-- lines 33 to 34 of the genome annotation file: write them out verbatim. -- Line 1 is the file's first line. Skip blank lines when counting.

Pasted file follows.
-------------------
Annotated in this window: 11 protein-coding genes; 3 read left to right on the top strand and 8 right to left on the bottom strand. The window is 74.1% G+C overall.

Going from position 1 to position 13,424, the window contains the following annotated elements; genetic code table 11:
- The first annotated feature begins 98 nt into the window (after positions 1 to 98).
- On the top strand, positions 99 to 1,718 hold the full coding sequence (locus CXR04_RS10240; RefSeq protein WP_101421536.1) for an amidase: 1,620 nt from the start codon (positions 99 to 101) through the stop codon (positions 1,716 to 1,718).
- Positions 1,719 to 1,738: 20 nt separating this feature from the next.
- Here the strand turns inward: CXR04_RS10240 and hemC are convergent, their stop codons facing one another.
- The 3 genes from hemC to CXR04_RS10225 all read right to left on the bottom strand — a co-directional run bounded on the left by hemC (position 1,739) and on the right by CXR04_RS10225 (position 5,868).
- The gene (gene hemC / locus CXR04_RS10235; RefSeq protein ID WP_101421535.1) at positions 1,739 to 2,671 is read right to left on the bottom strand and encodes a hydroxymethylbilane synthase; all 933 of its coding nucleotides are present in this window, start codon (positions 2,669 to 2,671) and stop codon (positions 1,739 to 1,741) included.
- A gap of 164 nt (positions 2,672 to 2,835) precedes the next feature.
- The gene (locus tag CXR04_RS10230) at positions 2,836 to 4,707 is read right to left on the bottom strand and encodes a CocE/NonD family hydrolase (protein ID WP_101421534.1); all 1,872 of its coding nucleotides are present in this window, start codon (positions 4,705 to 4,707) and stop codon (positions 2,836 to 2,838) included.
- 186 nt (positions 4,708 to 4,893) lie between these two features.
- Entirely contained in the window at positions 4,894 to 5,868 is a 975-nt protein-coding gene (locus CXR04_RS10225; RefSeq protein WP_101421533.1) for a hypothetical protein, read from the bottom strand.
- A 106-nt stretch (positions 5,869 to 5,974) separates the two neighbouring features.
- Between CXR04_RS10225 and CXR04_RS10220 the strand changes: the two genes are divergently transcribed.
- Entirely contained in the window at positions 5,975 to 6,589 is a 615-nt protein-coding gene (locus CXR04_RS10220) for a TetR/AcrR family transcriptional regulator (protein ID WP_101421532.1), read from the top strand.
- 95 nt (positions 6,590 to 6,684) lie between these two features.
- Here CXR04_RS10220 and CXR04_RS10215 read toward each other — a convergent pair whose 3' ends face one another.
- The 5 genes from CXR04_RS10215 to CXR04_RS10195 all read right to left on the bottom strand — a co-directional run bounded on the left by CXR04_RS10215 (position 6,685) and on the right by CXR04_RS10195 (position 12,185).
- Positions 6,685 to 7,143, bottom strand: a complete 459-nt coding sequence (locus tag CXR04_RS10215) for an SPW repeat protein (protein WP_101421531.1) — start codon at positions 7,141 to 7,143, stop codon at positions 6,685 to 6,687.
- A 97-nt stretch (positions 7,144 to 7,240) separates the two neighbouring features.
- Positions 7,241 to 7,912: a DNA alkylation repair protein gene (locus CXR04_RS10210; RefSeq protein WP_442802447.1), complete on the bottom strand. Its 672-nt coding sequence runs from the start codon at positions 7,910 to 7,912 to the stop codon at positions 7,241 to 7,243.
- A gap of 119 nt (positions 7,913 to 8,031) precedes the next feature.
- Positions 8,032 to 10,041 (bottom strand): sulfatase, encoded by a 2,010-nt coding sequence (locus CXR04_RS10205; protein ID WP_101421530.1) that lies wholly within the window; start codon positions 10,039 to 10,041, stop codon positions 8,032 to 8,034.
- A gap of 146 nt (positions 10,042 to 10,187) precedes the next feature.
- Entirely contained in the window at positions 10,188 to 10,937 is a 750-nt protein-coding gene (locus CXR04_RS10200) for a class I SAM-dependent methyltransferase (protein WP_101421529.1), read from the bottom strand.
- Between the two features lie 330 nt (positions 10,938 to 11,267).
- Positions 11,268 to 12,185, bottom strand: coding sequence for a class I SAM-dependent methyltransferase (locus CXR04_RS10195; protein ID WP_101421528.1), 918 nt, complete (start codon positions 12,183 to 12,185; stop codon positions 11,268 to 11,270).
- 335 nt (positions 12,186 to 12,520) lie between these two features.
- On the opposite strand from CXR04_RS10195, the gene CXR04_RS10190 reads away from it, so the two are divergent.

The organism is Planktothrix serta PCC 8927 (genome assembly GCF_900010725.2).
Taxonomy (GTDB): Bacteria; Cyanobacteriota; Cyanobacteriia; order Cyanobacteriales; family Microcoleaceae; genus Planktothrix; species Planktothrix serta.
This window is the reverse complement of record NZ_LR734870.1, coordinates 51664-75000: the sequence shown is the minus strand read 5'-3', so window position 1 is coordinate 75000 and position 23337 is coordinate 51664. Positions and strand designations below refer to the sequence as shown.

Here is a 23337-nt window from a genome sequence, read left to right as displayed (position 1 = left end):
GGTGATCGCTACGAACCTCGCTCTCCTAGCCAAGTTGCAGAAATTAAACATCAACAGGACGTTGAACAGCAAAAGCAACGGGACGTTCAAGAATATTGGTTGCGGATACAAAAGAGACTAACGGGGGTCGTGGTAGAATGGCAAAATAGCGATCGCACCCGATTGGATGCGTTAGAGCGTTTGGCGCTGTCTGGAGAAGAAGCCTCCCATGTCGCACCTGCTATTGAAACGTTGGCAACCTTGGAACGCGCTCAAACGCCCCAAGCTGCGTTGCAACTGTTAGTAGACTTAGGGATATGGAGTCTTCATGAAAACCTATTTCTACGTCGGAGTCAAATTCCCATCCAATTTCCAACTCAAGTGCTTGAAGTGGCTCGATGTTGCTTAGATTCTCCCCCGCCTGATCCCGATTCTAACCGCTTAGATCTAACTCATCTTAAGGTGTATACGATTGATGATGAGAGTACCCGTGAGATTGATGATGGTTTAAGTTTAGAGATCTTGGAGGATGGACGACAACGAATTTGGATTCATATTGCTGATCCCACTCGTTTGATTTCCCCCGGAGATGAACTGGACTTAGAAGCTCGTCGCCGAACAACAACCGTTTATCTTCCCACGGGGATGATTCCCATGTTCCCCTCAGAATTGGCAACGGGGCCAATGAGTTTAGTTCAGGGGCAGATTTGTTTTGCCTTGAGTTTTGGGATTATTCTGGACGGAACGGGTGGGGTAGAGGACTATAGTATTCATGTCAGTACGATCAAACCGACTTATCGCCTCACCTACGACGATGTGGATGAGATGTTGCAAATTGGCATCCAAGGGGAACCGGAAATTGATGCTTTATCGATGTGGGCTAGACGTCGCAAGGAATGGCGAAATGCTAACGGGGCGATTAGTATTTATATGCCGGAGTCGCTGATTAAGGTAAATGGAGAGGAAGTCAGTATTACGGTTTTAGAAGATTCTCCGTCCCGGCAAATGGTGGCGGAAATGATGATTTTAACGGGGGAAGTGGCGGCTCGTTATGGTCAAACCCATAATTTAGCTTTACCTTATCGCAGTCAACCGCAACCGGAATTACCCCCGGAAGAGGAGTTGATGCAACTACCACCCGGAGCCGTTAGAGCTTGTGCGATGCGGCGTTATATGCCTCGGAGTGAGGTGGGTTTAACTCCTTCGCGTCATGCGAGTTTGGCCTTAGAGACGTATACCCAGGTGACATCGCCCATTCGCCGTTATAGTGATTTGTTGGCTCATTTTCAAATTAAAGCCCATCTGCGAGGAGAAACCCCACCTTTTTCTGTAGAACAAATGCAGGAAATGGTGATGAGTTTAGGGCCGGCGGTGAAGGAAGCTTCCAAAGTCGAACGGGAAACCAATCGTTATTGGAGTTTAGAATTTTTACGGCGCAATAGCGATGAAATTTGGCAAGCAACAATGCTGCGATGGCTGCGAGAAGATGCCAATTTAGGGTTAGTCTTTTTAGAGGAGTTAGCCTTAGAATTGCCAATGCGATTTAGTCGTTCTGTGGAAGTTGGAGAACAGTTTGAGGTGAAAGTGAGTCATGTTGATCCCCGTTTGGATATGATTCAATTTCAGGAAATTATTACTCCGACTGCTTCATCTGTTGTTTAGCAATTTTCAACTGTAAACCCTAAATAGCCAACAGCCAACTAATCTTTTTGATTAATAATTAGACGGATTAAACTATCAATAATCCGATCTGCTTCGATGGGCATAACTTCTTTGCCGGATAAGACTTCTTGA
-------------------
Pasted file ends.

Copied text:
Here is a 23337-nt window from a genome sequence, read left to right as displayed (position 1 = left end):
GGTGATCGCTACGAACCTCGCTCTCCTAGCCAAGTTGCAGAAATTAAACATCAACAGGACGTTGAACAGCAAAAGCAACGGGACGTTCAAGAATATTGGTTGCGGATACAAAAGAGACTAACGGGGGTCGTGGTAGAATGGCAAAATAGCGATCGCACCCGATTGGATGCGTTAGAGCGTTTGGCGCTGTCTGGAGAAGAAGCCTCCCATGTCGCACCTGCTATTGAAACGTTGGCAACCTTGGAACGCGCTCAAACGCCCCAAGCTGCGTTGCAACTGTTAGTAGACTTAGGGATATGGAGTCTTCATGAAAACCTATTTCTACGTCGGAGTCAAATTCCCATCCAATTTCCAACTCAAGTGCTTGAAGTGGCTCGATGTTGCTTAGATTCTCCCCCGCCTGATCCCGATTCTAACCGCTTAGATCTAACTCATCTTAAGGTGTATACGATTGATGATGAGAGTACCCGTGAGATTGATGATGGTTTAAGTTTAGAGATCTTGGAGGATGGACGACAACGAATTTGGATTCATATTGCTGATCCCACTCGTTTGATTTCCCCCGGAGATGAACTGGACTTAGAAGCTCGTCGCCGAACAACAACCGTTTATCTTCCCACGGGGATGATTCCCATGTTCCCCTCAGAATTGGCAACGGGGCCAATGAGTTTAGTTCAGGGGCAGATTTGTTTTGCCTTGAGTTTTGGGATTATTCTGGACGGAACGGGTGGGGTAGAGGACTATAGTATTCATGTCAGTACGATCAAACCGACTTATCGCCTCACCTACGACGATGTGGATGAGATGTTGCAAATTGGCATCCAAGGGGAACCGGAAATTGATGCTTTATCGATGTGGGCTAGACGTCGCAAGGAATGGCGAAATGCTAACGGGGCGATTAGTATTTATATGCCGGAGTCGCTGATTAAGGTAAATGGAGAGGAAGTCAGTATTACGGTTTTAGAAGATTCTCCGTCCCGGCAAATGGTGGCGGAAATGATGATTTTAACGGGGGAAGTGGCGGCTCGTTATGGTCAAACCCATAATTTAGCTTTACCTTATCGCAGTCAACCGCAACCGGAATTACCCCCGGAAGAGGAGTTGATGCAACTACCACCCGGAGCCGTTAGAGCTTGTGCGATGCGGCGTTATATGCCTCGGAGTGAGGTGGGTTTAACTCCTTCGCGTCATGCGAGTTTGGCCTTAGAGACGTATACCCAGGTGACATCGCCCATTCGCCGTTATAGTGATTTGTTGGCTCATTTTCAAATTAAAGCCCATCTGCGAGGAGAAACCCCACCTTTTTCTGTAGAACAAATGCAGGAAATGGTGATGAGTTTAGGGCCGGCGGTGAAGGAAGCTTCCAAAGTCGAACGGGAAACCAATCGTTATTGGAGTTTAGAATTTTTACGGCGCAATAGCGATGAAATTTGGCAAGCAACAATGCTGCGATGGCTGCGAGAAGATGCCAATTTAGGGTTAGTCTTTTTAGAGGAGTTAGCCTTAGAATTGCCAATGCGATTTAGTCGTTCTGTGGAAGTTGGAGAACAGTTTGAGGTGAAAGTGAGTCATGTTGATCCCCGTTTGGATATGATTCAATTTCAGGAAATTATTACTCCGACTGCTTCATCTGTTGTTTAGCAATTTTCAACTGTAAACCCTAAATAGCCAACAGCCAACTAATCTTTTTGATTAATAATTAGACGGATTAAACTATCAATAATCCGATCTGCTTCGATGGGCATAACTTCTTTGCCGGATAAGACTTCTTGA